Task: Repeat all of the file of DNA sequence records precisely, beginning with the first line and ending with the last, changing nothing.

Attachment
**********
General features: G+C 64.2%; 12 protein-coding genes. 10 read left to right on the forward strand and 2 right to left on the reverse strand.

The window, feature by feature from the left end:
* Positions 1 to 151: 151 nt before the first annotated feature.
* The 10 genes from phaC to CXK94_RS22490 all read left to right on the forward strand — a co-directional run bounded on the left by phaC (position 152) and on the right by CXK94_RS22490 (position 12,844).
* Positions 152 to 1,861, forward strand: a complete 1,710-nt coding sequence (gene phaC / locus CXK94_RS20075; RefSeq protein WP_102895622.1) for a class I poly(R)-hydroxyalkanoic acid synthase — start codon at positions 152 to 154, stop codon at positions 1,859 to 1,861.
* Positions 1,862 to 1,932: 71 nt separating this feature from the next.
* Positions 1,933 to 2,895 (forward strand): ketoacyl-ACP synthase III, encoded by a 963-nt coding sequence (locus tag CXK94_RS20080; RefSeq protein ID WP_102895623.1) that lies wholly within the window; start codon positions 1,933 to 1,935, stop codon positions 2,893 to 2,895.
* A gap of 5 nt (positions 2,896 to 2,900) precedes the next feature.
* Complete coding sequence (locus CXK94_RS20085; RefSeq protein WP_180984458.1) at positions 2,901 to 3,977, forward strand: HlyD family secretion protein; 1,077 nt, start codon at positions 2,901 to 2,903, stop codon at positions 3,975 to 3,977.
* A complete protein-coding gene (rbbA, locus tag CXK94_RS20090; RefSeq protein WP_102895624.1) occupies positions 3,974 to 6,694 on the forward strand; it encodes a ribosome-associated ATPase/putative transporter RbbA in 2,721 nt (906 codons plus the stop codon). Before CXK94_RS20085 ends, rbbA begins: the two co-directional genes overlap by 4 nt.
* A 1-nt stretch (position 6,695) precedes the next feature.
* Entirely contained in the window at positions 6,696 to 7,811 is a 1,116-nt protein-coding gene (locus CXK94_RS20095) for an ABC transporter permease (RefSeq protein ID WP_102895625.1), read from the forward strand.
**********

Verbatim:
General features: G+C 64.2%; 12 protein-coding genes. 10 read left to right on the forward strand and 2 right to left on the reverse strand.

The window, feature by feature from the left end:
* Positions 1 to 151: 151 nt before the first annotated feature.
* The 10 genes from phaC to CXK94_RS22490 all read left to right on the forward strand — a co-directional run bounded on the left by phaC (position 152) and on the right by CXK94_RS22490 (position 12,844).
* Positions 152 to 1,861, forward strand: a complete 1,710-nt coding sequence (gene phaC / locus CXK94_RS20075; RefSeq protein WP_102895622.1) for a class I poly(R)-hydroxyalkanoic acid synthase — start codon at positions 152 to 154, stop codon at positions 1,859 to 1,861.
* Positions 1,862 to 1,932: 71 nt separating this feature from the next.
* Positions 1,933 to 2,895 (forward strand): ketoacyl-ACP synthase III, encoded by a 963-nt coding sequence (locus tag CXK94_RS20080; RefSeq protein ID WP_102895623.1) that lies wholly within the window; start codon positions 1,933 to 1,935, stop codon positions 2,893 to 2,895.
* A gap of 5 nt (positions 2,896 to 2,900) precedes the next feature.
* Complete coding sequence (locus CXK94_RS20085; RefSeq protein WP_180984458.1) at positions 2,901 to 3,977, forward strand: HlyD family secretion protein; 1,077 nt, start codon at positions 2,901 to 2,903, stop codon at positions 3,975 to 3,977.
* A complete protein-coding gene (rbbA, locus tag CXK94_RS20090; RefSeq protein WP_102895624.1) occupies positions 3,974 to 6,694 on the forward strand; it encodes a ribosome-associated ATPase/putative transporter RbbA in 2,721 nt (906 codons plus the stop codon). Before CXK94_RS20085 ends, rbbA begins: the two co-directional genes overlap by 4 nt.
* A 1-nt stretch (position 6,695) precedes the next feature.
* Entirely contained in the window at positions 6,696 to 7,811 is a 1,116-nt protein-coding gene (locus CXK94_RS20095) for an ABC transporter permease (RefSeq protein ID WP_102895625.1), read from the forward strand.